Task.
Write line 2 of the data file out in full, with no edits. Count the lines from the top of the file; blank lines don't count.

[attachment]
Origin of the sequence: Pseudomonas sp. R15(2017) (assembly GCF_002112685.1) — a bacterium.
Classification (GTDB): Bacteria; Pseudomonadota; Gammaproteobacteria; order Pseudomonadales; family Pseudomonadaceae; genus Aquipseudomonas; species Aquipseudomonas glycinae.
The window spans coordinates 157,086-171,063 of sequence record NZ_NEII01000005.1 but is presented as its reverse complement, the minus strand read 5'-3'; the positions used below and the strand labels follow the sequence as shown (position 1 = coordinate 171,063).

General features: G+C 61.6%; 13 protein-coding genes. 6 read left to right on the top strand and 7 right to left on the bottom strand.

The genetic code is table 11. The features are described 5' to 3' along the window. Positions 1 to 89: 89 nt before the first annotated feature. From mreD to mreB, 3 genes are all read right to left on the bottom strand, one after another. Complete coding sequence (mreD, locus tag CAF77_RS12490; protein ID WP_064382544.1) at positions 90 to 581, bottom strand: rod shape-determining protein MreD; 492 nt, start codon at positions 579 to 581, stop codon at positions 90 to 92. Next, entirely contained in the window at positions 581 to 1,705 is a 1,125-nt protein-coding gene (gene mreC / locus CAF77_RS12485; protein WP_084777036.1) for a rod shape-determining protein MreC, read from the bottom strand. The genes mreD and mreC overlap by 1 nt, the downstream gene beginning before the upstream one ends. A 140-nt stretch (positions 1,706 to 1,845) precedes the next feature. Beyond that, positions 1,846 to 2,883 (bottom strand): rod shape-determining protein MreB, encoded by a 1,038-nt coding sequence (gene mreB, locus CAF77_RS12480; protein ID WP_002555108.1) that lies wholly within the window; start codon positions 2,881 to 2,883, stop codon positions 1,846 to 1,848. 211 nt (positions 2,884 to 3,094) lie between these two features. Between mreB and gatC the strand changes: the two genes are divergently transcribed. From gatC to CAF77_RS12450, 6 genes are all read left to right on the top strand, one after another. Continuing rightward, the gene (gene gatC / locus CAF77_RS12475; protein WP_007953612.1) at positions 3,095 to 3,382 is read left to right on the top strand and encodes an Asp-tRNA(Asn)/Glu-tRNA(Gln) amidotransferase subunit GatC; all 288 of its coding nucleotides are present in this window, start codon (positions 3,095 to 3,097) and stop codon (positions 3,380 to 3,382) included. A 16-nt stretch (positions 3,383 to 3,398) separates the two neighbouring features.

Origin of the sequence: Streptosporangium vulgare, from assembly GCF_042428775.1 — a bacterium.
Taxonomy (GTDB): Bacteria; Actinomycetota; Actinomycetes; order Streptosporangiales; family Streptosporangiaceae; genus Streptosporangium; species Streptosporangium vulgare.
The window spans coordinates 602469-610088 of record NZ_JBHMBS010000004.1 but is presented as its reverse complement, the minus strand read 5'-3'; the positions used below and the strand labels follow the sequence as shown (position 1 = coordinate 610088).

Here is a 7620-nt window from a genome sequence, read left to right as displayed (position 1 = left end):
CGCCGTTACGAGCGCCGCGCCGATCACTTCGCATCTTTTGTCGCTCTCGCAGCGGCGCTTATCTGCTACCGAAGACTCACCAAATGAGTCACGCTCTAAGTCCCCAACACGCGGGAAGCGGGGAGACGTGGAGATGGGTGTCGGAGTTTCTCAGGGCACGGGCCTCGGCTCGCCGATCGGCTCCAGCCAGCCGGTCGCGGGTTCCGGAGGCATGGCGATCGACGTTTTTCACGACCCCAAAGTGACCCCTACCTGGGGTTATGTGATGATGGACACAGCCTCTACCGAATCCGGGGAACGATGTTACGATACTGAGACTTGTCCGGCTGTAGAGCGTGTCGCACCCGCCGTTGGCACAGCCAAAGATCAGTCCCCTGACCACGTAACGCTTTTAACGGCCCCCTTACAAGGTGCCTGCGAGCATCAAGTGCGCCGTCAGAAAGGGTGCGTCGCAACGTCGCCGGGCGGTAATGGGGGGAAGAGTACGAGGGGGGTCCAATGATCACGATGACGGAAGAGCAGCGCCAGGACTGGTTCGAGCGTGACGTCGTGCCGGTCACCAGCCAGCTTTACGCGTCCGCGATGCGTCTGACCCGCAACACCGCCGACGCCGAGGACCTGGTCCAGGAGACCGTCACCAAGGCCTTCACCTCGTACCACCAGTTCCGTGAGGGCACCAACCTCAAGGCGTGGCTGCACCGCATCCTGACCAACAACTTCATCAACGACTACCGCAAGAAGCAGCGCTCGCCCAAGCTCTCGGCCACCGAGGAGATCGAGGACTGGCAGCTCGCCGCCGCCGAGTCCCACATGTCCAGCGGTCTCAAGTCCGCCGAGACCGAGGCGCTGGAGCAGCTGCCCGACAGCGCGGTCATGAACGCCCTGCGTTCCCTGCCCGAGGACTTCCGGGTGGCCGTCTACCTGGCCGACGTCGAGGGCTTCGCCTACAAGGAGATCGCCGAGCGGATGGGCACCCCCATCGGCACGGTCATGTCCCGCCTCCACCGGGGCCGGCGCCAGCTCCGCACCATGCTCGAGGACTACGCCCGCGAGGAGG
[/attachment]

Classification (GTDB): Bacteria; Pseudomonadota; Gammaproteobacteria; order Pseudomonadales; family Pseudomonadaceae; genus Aquipseudomonas; species Aquipseudomonas glycinae.